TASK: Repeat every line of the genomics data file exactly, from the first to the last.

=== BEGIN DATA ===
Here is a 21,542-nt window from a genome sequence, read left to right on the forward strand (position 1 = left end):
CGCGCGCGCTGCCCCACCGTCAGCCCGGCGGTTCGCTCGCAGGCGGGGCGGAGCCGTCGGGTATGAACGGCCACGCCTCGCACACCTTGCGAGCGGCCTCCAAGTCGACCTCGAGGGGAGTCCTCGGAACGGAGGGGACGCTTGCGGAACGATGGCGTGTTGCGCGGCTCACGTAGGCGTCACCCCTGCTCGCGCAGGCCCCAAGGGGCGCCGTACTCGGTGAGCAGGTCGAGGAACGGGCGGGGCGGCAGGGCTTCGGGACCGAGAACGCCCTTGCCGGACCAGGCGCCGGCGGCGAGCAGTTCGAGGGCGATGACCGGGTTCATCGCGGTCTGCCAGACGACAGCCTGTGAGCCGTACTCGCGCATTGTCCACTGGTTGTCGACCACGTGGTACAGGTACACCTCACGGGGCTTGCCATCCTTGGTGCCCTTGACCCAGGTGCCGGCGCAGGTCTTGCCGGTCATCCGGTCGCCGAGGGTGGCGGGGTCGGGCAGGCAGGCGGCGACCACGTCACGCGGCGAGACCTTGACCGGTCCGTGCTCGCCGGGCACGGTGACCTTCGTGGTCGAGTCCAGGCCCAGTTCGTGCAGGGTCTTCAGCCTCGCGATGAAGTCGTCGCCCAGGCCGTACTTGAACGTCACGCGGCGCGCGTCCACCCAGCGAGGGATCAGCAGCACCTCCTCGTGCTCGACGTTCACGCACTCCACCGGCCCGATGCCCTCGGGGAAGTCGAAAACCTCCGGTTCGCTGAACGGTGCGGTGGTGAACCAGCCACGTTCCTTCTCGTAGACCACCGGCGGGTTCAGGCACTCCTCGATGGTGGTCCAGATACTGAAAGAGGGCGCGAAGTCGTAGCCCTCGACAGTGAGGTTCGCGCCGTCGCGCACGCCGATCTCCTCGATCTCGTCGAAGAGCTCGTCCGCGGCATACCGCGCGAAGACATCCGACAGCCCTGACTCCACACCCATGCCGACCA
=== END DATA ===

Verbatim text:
Here is a 21,542-nt window from a genome sequence, read left to right on the forward strand (position 1 = left end):
CGCGCGCGCTGCCCCACCGTCAGCCCGGCGGTTCGCTCGCAGGCGGGGCGGAGCCGTCGGGTATGAACGGCCACGCCTCGCACACCTTGCGAGCGGCCTCCAAGTCGACCTCGAGGGGAGTCCTCGGAACGGAGGGGACGCTTGCGGAACGATGGCGTGTTGCGCGGCTCACGTAGGCGTCACCCCTGCTCGCGCAGGCCCCAAGGGGCGCCGTACTCGGTGAGCAGGTCGAGGAACGGGCGGGGCGGCAGGGCTTCGGGACCGAGAACGCCCTTGCCGGACCAGGCGCCGGCGGCGAGCAGTTCGAGGGCGATGACCGGGTTCATCGCGGTCTGCCAGACGACAGCCTGTGAGCCGTACTCGCGCATTGTCCACTGGTTGTCGACCACGTGGTACAGGTACACCTCACGGGGCTTGCCATCCTTGGTGCCCTTGACCCAGGTGCCGGCGCAGGTCTTGCCGGTCATCCGGTCGCCGAGGGTGGCGGGGTCGGGCAGGCAGGCGGCGACCACGTCACGCGGCGAGACCTTGACCGGTCCGTGCTCGCCGGGCACGGTGACCTTCGTGGTCGAGTCCAGGCCCAGTTCGTGCAGGGTCTTCAGCCTCGCGATGAAGTCGTCGCCCAGGCCGTACTTGAACGTCACGCGGCGCGCGTCCACCCAGCGAGGGATCAGCAGCACCTCCTCGTGCTCGACGTTCACGCACTCCACCGGCCCGATGCCCTCGGGGAAGTCGAAAACCTCCGGTTCGCTGAACGGTGCGGTGGTGAACCAGCCACGTTCCTTCTCGTAGACCACCGGCGGGTTCAGGCACTCCTCGATGGTGGTCCAGATACTGAAAGAGGGCGCGAAGTCGTAGCCCTCGACAGTGAGGTTCGCGCCGTCGCGCACGCCGATCTCCTCGATCTCGTCGAAGAGCTCGTCCGCGGCATACCGCGCGAAGACATCCGACAGCCCTGACTCCACACCCATGCCGACCA